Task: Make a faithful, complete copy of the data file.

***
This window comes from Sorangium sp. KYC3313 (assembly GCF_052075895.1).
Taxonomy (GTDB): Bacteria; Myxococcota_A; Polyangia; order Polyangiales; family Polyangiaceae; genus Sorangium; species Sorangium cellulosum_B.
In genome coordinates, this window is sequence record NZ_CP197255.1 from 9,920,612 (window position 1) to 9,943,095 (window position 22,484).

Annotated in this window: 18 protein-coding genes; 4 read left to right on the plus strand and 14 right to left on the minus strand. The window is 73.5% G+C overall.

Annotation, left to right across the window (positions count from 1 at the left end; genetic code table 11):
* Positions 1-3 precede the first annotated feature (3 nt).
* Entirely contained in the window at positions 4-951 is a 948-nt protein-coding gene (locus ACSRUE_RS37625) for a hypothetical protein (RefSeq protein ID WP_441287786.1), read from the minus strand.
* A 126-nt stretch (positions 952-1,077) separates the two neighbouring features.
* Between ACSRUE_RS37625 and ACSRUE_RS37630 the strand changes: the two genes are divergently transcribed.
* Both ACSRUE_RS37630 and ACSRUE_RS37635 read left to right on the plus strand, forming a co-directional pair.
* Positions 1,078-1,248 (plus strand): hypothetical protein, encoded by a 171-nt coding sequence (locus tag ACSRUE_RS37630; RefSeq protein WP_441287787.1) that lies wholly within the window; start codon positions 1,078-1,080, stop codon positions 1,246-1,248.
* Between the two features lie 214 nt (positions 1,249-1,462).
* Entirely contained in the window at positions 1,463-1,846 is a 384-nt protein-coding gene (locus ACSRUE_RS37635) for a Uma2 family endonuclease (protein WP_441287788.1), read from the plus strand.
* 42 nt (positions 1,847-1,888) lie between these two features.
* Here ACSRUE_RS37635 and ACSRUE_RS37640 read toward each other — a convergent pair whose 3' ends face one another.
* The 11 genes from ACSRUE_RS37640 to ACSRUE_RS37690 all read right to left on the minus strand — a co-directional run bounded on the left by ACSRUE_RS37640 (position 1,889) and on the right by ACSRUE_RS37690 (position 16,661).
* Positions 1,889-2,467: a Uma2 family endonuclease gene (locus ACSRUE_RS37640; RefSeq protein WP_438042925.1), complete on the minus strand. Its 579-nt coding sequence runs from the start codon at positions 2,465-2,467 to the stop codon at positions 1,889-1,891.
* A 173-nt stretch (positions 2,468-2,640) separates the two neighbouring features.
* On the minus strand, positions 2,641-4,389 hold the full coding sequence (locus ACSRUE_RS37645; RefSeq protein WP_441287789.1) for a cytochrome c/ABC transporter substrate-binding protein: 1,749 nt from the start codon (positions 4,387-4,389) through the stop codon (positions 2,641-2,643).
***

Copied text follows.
This window comes from Sorangium sp. KYC3313 (assembly GCF_052075895.1).
Taxonomy (GTDB): Bacteria; Myxococcota_A; Polyangia; order Polyangiales; family Polyangiaceae; genus Sorangium; species Sorangium cellulosum_B.
In genome coordinates, this window is sequence record NZ_CP197255.1 from 9,920,612 (window position 1) to 9,943,095 (window position 22,484).

Annotated in this window: 18 protein-coding genes; 4 read left to right on the plus strand and 14 right to left on the minus strand. The window is 73.5% G+C overall.

Annotation, left to right across the window (positions count from 1 at the left end; genetic code table 11):
* Positions 1-3 precede the first annotated feature (3 nt).
* Entirely contained in the window at positions 4-951 is a 948-nt protein-coding gene (locus ACSRUE_RS37625) for a hypothetical protein (RefSeq protein ID WP_441287786.1), read from the minus strand.
* A 126-nt stretch (positions 952-1,077) separates the two neighbouring features.
* Between ACSRUE_RS37625 and ACSRUE_RS37630 the strand changes: the two genes are divergently transcribed.
* Both ACSRUE_RS37630 and ACSRUE_RS37635 read left to right on the plus strand, forming a co-directional pair.
* Positions 1,078-1,248 (plus strand): hypothetical protein, encoded by a 171-nt coding sequence (locus tag ACSRUE_RS37630; RefSeq protein WP_441287787.1) that lies wholly within the window; start codon positions 1,078-1,080, stop codon positions 1,246-1,248.
* Between the two features lie 214 nt (positions 1,249-1,462).
* Entirely contained in the window at positions 1,463-1,846 is a 384-nt protein-coding gene (locus ACSRUE_RS37635) for a Uma2 family endonuclease (protein WP_441287788.1), read from the plus strand.
* 42 nt (positions 1,847-1,888) lie between these two features.
* Here ACSRUE_RS37635 and ACSRUE_RS37640 read toward each other — a convergent pair whose 3' ends face one another.
* The 11 genes from ACSRUE_RS37640 to ACSRUE_RS37690 all read right to left on the minus strand — a co-directional run bounded on the left by ACSRUE_RS37640 (position 1,889) and on the right by ACSRUE_RS37690 (position 16,661).
* Positions 1,889-2,467: a Uma2 family endonuclease gene (locus ACSRUE_RS37640; RefSeq protein WP_438042925.1), complete on the minus strand. Its 579-nt coding sequence runs from the start codon at positions 2,465-2,467 to the stop codon at positions 1,889-1,891.
* A 173-nt stretch (positions 2,468-2,640) separates the two neighbouring features.
* On the minus strand, positions 2,641-4,389 hold the full coding sequence (locus ACSRUE_RS37645; RefSeq protein WP_441287789.1) for a cytochrome c/ABC transporter substrate-binding protein: 1,749 nt from the start codon (positions 4,387-4,389) through the stop codon (positions 2,641-2,643).